BIBLIOGRAPHY

Chance, Don M. 2003. Analysis of Derivatives for the CFA Program. Charlottesville, VA: Association for Investment Management and Research.

Fabozzi, Frank J., and Franco Modigliani. 2003. Capital Markets: Institutions and Instruments. 3rd ed. Upper Saddle River, NJ: Prentice Hall.

Financial Accounting Standards Board of the Financial Accounting Foundation. 1998. Accounting for Derivative Instruments and Hedging Activities. Stamford, CT: FASB.

Glen, Jack, and Philippe Jorion. 1993. Currency Hedging for International Portfolios. Journal of Finance 48 (5): 18651886.

Kolb, Robert W. 2000. Futures, Options, and Swaps. 3rd ed. Malden, MA: Blackwell Publishers.

Lien, Donald, and Y. K. Tse. 2002. Some Recent Development in Futures Hedging. Journal of Economic Surveys 16 (3):357396.

Donald Lien

Mei Zhang

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hedging

hedging, in commerce, method by which traders use two counterbalancing investment strategies so as to minimize any losses caused by price fluctuations. It is generally used by traders on the commodities market. Typically, hedging involves a trader contracting to buy or sell one particular good at the time of the contract and also to buy or sell the same (or similar) commodity at a later date. In a simple example, a miller may buy wheat that is to be converted into flour. At the same time, the miller will contract to sell an equal amount of wheat, which the miller does not presently own, to another trader. The miller agrees to deliver the second lot of wheat at the time the flour is ready for market and at the price current at the time of the agreement. If the price of wheat declines during the period between the miller's purchase of the grain and the flour's entrance onto the market, there will also be a resulting drop in the price of flour. That loss must be sustained by the miller. However, since the miller has a contract to sell wheat at the older, higher price, the miller makes up for this loss on the flour sale by the gain on the wheat sale. Hedging is also employed by stock and bond traders, export-import traders, and some manufacturers. See also hedge fund.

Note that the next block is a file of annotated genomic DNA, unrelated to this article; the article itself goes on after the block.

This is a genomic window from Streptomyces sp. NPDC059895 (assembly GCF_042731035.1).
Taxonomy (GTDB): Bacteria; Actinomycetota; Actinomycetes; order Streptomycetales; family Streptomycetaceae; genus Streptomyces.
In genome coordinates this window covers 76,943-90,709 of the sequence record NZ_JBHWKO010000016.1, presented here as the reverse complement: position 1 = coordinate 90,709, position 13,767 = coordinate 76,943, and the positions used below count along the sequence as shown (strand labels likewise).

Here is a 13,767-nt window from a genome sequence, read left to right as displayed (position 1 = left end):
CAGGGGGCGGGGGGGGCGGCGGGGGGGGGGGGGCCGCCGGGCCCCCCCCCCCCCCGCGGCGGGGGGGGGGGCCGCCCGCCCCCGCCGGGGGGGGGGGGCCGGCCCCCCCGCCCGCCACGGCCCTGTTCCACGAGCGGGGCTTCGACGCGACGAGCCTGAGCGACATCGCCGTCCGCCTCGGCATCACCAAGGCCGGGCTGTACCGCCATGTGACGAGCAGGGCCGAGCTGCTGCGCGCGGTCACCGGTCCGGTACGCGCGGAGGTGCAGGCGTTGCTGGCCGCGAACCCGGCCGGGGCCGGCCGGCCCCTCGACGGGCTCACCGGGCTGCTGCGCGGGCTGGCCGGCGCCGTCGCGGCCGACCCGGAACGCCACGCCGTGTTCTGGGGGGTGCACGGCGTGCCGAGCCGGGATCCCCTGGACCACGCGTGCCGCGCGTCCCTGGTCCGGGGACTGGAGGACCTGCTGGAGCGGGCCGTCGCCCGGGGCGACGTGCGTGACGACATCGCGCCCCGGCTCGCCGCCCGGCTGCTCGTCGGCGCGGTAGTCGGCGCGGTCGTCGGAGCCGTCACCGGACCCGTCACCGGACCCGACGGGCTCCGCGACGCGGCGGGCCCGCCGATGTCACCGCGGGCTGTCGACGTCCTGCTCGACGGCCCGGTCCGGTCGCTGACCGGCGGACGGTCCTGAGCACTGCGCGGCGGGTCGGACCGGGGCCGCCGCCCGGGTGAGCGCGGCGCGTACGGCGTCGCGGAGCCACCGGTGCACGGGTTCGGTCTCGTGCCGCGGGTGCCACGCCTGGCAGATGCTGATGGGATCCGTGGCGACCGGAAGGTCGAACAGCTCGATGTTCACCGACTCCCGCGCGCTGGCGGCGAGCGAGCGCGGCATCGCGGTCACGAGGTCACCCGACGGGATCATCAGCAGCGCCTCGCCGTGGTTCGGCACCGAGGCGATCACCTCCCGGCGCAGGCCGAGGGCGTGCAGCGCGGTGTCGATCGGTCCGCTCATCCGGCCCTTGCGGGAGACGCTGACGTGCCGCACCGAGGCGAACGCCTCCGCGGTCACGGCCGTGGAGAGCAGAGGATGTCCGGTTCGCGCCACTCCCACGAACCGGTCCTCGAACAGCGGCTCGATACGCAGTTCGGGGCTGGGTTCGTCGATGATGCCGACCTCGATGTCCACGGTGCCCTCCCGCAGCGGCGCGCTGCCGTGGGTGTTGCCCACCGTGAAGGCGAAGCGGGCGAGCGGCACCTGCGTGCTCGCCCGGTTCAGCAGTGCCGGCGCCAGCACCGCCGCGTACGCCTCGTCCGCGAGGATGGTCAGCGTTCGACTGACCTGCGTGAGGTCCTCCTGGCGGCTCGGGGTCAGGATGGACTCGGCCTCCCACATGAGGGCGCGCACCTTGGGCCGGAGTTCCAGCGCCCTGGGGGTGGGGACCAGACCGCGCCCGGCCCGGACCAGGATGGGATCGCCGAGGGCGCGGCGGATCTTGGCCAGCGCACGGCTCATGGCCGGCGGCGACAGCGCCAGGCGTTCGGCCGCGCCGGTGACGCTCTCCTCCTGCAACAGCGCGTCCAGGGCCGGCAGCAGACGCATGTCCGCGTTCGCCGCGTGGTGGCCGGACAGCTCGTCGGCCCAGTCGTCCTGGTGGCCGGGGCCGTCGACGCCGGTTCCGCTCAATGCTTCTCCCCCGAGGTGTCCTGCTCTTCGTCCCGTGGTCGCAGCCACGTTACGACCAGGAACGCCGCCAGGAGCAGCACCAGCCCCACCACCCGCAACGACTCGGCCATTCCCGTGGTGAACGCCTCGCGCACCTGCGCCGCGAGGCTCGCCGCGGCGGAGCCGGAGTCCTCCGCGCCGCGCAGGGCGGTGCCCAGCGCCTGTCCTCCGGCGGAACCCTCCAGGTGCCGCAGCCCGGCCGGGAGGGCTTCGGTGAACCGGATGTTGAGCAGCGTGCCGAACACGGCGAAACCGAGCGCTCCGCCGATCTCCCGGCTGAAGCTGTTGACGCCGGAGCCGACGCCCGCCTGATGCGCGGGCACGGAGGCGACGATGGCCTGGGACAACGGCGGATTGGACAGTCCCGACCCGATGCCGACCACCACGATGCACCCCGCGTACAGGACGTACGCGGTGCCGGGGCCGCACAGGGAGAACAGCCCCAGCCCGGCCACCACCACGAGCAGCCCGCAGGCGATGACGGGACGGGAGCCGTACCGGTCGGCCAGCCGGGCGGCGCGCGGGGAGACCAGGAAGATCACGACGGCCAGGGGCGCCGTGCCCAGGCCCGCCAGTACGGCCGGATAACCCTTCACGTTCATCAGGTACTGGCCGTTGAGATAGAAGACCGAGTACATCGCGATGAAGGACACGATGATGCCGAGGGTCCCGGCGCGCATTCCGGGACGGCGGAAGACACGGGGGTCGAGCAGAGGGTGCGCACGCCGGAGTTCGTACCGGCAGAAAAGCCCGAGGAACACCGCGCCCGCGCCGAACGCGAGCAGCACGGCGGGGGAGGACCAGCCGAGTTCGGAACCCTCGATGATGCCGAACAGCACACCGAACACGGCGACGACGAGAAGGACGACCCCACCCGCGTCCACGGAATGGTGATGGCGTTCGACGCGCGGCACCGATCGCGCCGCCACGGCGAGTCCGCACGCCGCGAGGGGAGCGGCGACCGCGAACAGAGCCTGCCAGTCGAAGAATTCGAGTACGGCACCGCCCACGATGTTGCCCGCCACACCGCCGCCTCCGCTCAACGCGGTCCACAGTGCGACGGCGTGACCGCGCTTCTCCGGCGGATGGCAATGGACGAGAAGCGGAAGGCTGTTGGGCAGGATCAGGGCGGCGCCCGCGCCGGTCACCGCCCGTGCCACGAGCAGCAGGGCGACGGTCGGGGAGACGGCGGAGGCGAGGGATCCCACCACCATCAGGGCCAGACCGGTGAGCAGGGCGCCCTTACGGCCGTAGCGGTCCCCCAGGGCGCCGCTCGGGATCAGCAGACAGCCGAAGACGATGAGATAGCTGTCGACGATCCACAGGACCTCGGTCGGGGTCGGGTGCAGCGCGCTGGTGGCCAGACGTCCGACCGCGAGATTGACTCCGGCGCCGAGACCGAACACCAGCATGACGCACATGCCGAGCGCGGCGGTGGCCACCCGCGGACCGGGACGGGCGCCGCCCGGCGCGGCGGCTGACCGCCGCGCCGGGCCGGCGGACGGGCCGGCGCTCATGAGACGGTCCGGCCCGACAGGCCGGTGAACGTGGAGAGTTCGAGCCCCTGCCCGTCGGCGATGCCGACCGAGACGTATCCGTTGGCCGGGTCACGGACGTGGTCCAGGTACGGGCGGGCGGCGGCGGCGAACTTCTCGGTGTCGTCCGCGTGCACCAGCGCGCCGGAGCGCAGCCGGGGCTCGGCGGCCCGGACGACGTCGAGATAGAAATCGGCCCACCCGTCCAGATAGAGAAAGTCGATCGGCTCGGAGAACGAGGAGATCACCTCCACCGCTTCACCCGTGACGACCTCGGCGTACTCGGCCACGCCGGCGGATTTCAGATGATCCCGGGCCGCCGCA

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hedge

hedge / hej/ • n. a fence or boundary formed by closely growing bushes or shrubs: she was standing barefoot in a corner of the lawn, trimming the hedge. ∎  a contract entered into or asset held as a protection against possible financial loss: inflation hedges such as real estate and gold. ∎  a word or phrase used to allow for additional possibilities or to avoid overprecise commitment, for example, etc., often, usually, or sometimes. • v. [tr.] 1. (often be hedged) surround or bound with a hedge: a garden hedged with yews. ∎  (hedge something in) enclose. 2. limit or qualify (something) by conditions or exceptions: experts usually hedge their predictions, just in case. ∎  [intr.] avoid making a definite decision, statement, or commitment: she hedged around the one question she wanted to ask. 3. protect (one's investment or an investor) against loss by making balancing or compensating contracts or transactions: the company hedged its investment position on the futures market. PHRASES: hedge one's bets avoid committing oneself when faced with a difficult choice.DERIVATIVES: hedg·er n.

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"hedge." The Oxford Pocket Dictionary of Current English. . Encyclopedia.com. 24 Jun. 2017 <http://www.encyclopedia.com>.

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hedge

hedge OE. heċġ(e) = MDu. hegghe (Du. heg), OHG. hegga, hecka (G. hecke) :- WGmc. *χaʒjō, rel. to HAW3, HAY.
Hence hedgehog XV. hedgerow XVI.

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"hedge." The Concise Oxford Dictionary of English Etymology. . Encyclopedia.com. 24 Jun. 2017 <http://www.encyclopedia.com>.

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hedge

hedgeallege, dredge, edge, fledge, hedge, kedge, ledge, pledge, reg, sedge, sledge, veg, wedge •straight edge